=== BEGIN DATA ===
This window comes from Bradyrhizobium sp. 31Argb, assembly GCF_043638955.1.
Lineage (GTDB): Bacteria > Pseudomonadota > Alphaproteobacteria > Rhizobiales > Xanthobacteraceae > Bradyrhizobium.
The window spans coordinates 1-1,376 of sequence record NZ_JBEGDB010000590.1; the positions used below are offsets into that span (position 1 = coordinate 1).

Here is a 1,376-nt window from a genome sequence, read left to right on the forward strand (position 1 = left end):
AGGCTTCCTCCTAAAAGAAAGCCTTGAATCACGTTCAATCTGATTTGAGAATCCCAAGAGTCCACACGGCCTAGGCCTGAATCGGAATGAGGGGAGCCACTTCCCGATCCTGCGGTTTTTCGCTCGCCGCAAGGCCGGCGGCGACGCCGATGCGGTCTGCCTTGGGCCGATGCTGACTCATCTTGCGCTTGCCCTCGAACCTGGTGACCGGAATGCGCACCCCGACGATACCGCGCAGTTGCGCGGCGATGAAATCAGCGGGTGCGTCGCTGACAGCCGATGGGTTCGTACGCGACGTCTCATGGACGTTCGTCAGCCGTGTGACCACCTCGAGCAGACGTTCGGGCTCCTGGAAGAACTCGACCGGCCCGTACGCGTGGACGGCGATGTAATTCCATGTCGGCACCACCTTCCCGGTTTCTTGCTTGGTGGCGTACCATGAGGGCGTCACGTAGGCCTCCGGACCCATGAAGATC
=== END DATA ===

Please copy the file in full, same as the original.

This window comes from Bradyrhizobium sp. 31Argb, assembly GCF_043638955.1.
Lineage (GTDB): Bacteria > Pseudomonadota > Alphaproteobacteria > Rhizobiales > Xanthobacteraceae > Bradyrhizobium.
The window spans coordinates 1-1,376 of sequence record NZ_JBEGDB010000590.1; the positions used below are offsets into that span (position 1 = coordinate 1).

Here is a 1,376-nt window from a genome sequence, read left to right on the forward strand (position 1 = left end):
AGGCTTCCTCCTAAAAGAAAGCCTTGAATCACGTTCAATCTGATTTGAGAATCCCAAGAGTCCACACGGCCTAGGCCTGAATCGGAATGAGGGGAGCCACTTCCCGATCCTGCGGTTTTTCGCTCGCCGCAAGGCCGGCGGCGACGCCGATGCGGTCTGCCTTGGGCCGATGCTGACTCATCTTGCGCTTGCCCTCGAACCTGGTGACCGGAATGCGCACCCCGACGATACCGCGCAGTTGCGCGGCGATGAAATCAGCGGGTGCGTCGCTGACAGCCGATGGGTTCGTACGCGACGTCTCATGGACGTTCGTCAGCCGTGTGACCACCTCGAGCAGACGTTCGGGCTCCTGGAAGAACTCGACCGGCCCGTACGCGTGGACGGCGATGTAATTCCATGTCGGCACCACCTTCCCGGTTTCTTGCTTGGTGGCGTACCATGAGGGCGTCACGTAGGCCTCCGGACCCATGAAGATC